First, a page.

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Comment: Re:In Germany... (Score 1) 632

by Dodger73 (#41580551) Attached to: Ask Slashdot: What Were You Taught About Computers In High School?
There was also not enough correlation to math, because the problem sets were so basic. I think a lot of kids could be more interested in math through good CS education, where CS gives a good practical application for math. Generally, there's not enough crossover of this kind going on, and neither in Germany nor in the US where I live now, do they take enough advantage in one class of what's being taught in another. It's almost like each of the subjects is in its own vacuum, which gives students very little opportunity to practically use what they're being taught. Practical use is the most important thing in retention, not to mention seeing the sense in learning a specific thing - how often have you heard 'I don't need to learn this, I'll never use it anyway' from a student? I'd think that that's something that would be paid more attention to. CS and math are a good example of this, and one where using the knowledge taught across classes would be relatively easy to do, too.

Comment: In Germany... (Score 1) 632

by Dodger73 (#41580511) Attached to: Ask Slashdot: What Were You Taught About Computers In High School?
about 24 years ago, our (elective) CS class covered the basics in terms of hardware, and then went straight into programming (BASIC). Starting on IBMs, later moving to Commodore 128s. It did a pretty good job at challenging kids and getting them interested in what can be done with a computer when you know how to program it, although the exercises themselves were a bit mundane and boring if I recall correctly. This started in 7th grade, going all the way through 10th. The progression wasn't quick enough for me - there wasn't enough increase in the complexity and scope of the challenges and exercises in the later grades.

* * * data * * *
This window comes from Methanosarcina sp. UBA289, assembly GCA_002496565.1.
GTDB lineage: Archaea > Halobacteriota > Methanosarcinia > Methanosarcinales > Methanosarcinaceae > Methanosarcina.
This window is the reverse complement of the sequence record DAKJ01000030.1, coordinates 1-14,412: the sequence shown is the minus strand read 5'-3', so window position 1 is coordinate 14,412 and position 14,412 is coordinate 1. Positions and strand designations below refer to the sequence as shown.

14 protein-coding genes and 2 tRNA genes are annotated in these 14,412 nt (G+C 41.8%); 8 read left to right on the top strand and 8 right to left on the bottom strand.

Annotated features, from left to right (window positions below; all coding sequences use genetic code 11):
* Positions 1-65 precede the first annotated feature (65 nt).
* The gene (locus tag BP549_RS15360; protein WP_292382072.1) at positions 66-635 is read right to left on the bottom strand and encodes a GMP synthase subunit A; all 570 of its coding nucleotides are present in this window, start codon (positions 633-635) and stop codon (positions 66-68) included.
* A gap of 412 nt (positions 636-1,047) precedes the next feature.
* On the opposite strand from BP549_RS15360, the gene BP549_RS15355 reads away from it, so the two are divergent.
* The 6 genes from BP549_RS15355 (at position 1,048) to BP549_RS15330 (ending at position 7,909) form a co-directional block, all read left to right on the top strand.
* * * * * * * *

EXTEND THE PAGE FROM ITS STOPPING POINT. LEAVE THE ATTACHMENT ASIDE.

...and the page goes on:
+ - Bill to expatriate 'enemy' U.S. citizens in commit-> 3

Submitted by
Dodger73 writes: "http://www.govtrack.us/congress/bill.xpd?bill=h112-3166 shows the Enemy Expatriation Act, H.R. 3166, introduced by Rep. Charles Dent (R-PA). According to the language posted, it would "add engaging in or supporting hostilities against the United States to the list of acts for which United States nationals would lose their nationality". H.R. 3166 amends the Immigration and Nationality Act by "adding any conflict subject to the laws of war" to the reasons to expatriate U.S. citizens. Full text of the bill here: http://www.govtrack.us/congress/billtext.xpd?bill=h112-3166."
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Comment: Tiny budgets, considering... (Score 1) 157

by Dodger73 (#30741298) Attached to: Average Budget For Major, Multi-Platform Games Is $18-28 Million
Think about it. 10-20 hours of gameplay content, a few square miles' worth of environmental models and effects, dozens of characters and animations, matching voiceover and audio content, and the engine, AI and gameplay code to drive it all. Add to that between 20 minutes and an hour's worth of CG movies. Now consider that we're doing this with teams 1/5th the size of what they are for 2-hour movies, at 1/8th of the budget in half the time (exceptions notwithstanding). $50M for the most expensive games doesn't sound too bad compared to $500 for the most expensive movies...

e-credibility: the non-guaranteeable likelihood that the electronic data you're seeing is genuine rather than somebody's made-up crap. - Karl Lehenbauer